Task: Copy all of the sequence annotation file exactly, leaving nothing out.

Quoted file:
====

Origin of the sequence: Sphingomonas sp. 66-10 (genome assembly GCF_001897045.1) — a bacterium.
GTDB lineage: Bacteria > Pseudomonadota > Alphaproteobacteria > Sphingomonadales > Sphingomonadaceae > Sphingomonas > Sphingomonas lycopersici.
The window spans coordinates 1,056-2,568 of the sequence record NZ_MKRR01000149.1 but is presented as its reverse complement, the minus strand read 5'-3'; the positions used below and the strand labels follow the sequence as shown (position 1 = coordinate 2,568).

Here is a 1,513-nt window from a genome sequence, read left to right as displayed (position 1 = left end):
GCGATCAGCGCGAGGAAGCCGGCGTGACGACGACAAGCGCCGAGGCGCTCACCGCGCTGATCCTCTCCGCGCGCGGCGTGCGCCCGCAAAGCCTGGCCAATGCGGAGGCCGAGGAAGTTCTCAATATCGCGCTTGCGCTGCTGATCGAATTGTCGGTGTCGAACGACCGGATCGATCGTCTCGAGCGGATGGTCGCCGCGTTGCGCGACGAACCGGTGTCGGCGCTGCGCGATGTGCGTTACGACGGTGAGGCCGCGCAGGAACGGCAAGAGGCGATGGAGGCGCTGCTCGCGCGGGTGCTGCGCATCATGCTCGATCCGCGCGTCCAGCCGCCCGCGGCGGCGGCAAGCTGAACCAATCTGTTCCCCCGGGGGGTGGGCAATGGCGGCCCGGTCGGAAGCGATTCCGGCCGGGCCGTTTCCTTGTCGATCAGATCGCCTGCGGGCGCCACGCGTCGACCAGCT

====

Origin of the sequence: Sphingomonas sp. 66-10 (genome assembly GCF_001897045.1) — a bacterium.
GTDB lineage: Bacteria > Pseudomonadota > Alphaproteobacteria > Sphingomonadales > Sphingomonadaceae > Sphingomonas > Sphingomonas lycopersici.
The window spans coordinates 1,056-2,568 of the sequence record NZ_MKRR01000149.1 but is presented as its reverse complement, the minus strand read 5'-3'; the positions used below and the strand labels follow the sequence as shown (position 1 = coordinate 2,568).

Here is a 1,513-nt window from a genome sequence, read left to right as displayed (position 1 = left end):
GCGATCAGCGCGAGGAAGCCGGCGTGACGACGACAAGCGCCGAGGCGCTCACCGCGCTGATCCTCTCCGCGCGCGGCGTGCGCCCGCAAAGCCTGGCCAATGCGGAGGCCGAGGAAGTTCTCAATATCGCGCTTGCGCTGCTGATCGAATTGTCGGTGTCGAACGACCGGATCGATCGTCTCGAGCGGATGGTCGCCGCGTTGCGCGACGAACCGGTGTCGGCGCTGCGCGATGTGCGTTACGACGGTGAGGCCGCGCAGGAACGGCAAGAGGCGATGGAGGCGCTGCTCGCGCGGGTGCTGCGCATCATGCTCGATCCGCGCGTCCAGCCGCCCGCGGCGGCGGCAAGCTGAACCAATCTGTTCCCCCGGGGGGTGGGCAATGGCGGCCCGGTCGGAAGCGATTCCGGCCGGGCCGTTTCCTTGTCGATCAGATCGCCTGCGGGCGCCACGCGTCGACCAGCT